07.12.2023 / 13:30
Navigating Additionality in Hydrogen Production
Navigating Additionality in Hydrogen Production
We take a deep dive into the Additionality Principle, as outlined in the delegated act adopted by the European Commission on 20 June 2023. The Act provides a clear definition of under which conditions hydrogen, hydrogen-based fuels, or other energy carriers can be considered as renewable fuels of non-biological origin (RFNBO).
The Additionality requirement
The purpose of additionality is to guarantee that growing hydrogen production coincides with the development of new renewable energy sources. Accordingly, it is mandated that hydrogen manufacturers either sign power purchase agreements (PPAs) with new, unsupported renewable electricity generation capacity or self-produce the required renewable electricity. Alternatively the electrolyser can be connected to a network where the average proportion of renewable electricity exceeds 90 %, or the emissions intensity is below 18 gCO2eq/MJ (approx. 56 CO2e/kWh).
Temporal and spatial criteria
These criteria ensure that hydrogen is produced when and where renewable electricity is available. The temporal criteria are complied with if one of the following conditions is met:
Until 2030: RFNBO is produced during the same month.
From 2030: RFNBO is produced during the same one-hour-period.
Always complied if the hydrogen production occurs within the one-hour period when the clearing price for power resulting from the day-ahead market is lower than or equal to EUR 20/MWh, or lower than 0.36 times the EU Emissions Trading System. The spatial criteria are met if the electrolyser facility is located in: The same bidding zone. The same interconnected bidding zone and the electricity price is equal to or higher than in the bidding zone where the RFNBO is produced. An offshore bidding zone that is interconnected with the bidding zone where the electrolyser is located.
The spatial criteria are met if the electrolyser facility is located in:
The same bidding zone.
The same interconnected bidding zone and the electricity price is equal to or higher than in the bidding zone where the RFNBO is produced.
An offshore bidding zone that is interconnected with the bidding zone where the electrolyser is located.
These criteria aim to avoid that the demand for renewable electricity used for hydrogen production incentivises more fossil electricity generation, as this would have negative consequences for greenhouse gas emissions, fossil fuel demand, and related gas and electricity prices.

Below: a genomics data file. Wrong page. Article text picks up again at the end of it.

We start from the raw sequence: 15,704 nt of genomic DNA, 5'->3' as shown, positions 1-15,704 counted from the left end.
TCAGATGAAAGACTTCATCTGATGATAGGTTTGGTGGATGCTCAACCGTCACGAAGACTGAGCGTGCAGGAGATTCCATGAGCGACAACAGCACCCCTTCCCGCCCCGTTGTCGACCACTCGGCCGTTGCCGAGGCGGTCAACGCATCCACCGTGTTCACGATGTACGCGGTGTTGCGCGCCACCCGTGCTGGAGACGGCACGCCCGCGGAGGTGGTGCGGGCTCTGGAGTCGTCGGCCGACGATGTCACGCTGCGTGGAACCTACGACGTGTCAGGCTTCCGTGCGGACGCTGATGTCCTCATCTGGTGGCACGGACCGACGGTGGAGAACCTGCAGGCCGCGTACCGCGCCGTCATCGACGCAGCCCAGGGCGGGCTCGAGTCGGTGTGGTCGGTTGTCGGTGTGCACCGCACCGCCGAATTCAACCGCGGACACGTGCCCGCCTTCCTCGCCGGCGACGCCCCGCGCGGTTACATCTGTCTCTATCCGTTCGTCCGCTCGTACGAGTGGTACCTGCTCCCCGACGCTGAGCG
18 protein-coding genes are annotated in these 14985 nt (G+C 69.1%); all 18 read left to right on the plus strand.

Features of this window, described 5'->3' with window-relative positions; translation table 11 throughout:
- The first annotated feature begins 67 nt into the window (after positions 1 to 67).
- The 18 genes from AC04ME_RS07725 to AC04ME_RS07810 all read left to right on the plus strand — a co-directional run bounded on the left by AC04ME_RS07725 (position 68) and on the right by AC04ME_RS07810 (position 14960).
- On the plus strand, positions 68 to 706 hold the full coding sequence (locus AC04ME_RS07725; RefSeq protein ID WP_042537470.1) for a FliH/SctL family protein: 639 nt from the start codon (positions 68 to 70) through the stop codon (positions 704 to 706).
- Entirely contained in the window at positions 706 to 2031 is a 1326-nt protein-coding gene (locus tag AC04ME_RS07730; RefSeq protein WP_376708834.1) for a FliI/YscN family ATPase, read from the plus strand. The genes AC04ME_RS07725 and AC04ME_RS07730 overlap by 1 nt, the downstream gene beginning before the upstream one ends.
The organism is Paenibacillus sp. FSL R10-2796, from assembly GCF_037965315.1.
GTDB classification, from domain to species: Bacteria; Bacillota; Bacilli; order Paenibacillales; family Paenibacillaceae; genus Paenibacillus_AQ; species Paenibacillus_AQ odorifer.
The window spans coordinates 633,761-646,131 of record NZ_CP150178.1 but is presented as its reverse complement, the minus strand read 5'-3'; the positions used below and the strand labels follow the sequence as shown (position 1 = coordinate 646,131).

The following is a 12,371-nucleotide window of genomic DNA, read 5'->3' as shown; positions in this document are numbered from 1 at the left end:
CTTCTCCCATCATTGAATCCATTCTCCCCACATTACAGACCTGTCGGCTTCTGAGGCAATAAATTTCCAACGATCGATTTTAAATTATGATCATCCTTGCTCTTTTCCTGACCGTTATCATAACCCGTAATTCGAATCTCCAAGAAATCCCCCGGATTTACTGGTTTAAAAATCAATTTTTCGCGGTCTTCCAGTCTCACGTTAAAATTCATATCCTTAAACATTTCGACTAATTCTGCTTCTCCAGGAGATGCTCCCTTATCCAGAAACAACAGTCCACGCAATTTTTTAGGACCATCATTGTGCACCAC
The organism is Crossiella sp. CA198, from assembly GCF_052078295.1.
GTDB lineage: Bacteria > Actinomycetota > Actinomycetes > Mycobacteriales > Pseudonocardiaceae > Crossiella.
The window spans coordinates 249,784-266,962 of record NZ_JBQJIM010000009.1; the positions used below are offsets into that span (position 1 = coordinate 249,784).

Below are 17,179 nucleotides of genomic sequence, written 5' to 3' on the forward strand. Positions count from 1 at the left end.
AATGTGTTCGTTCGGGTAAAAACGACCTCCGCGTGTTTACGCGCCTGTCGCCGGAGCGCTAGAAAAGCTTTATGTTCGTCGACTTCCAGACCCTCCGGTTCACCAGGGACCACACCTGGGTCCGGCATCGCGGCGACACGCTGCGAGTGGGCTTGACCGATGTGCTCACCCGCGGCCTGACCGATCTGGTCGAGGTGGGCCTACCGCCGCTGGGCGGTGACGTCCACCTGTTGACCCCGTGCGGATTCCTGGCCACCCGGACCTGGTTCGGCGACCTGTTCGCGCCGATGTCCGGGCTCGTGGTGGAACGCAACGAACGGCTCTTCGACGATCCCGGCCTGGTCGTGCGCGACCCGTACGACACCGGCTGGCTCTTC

Intention of Additionality
The additionality principle is crucial to ensuring that the increasing demand for renewable electricity in hydrogen production does not compete with the electricity needed for the direct electrification of other processes across the economy. This principle aims to promote the generation of renewable hydrogen, incentivizing an increase in the volume of renewable energy available to the grid. Consequently, hydrogen production supports decarbonization and complements electrification efforts, all while avoiding undue pressure on power generation.
Critique from the literature
The exploration of additionality in hydrogen production has ignited a compelling debate within academia and industry, bringing to the forefront a spectrum of perspectives and critiques. Diagram 1 depicts the outcomes of several studies investigating the implications of EU regulations on hydrogen additionality. While the studies affirm the intended reduction of carbon dioxide emissions, the possibility of neutral and even negative effects cannot be ruled out. Diagram1: Positive, neutral and negative Effects of the Additionality Regulations based on literature assesment
In conclusion, Germany‘s ambitious hydrogen strategy underscores the nation‘s commitment to integrating green hydrogen into its energy landscape. While the target of 10 GW domestic electrolysis capacity by 2030 is a significant step, the projections reveal a substantial gap between domestic production and anticipated demand, necessitating a reliance on hydrogen imports. The strategic approach of sourcing from nations with competitive production costs, such as Australia, Chile, Namibia, Saudi Arabia, and Canada, aligns with Germany‘s emphasis on cost-effective green hydrogen. The analysis of long-distance transportation options emphasizes the importance of choosing between liquid hydrogen and ammonia, with ammonia emerging as a promising choice given its favorable physical characteristics, including superior volumetric energy density and lower Boil-Off Gas losses. As Germany collaborates globally for energy partnerships, the selection of an efficient and sustainable mode of hydrogen transport becomes crucial for realizing the full potential of a hydrogen-based economy.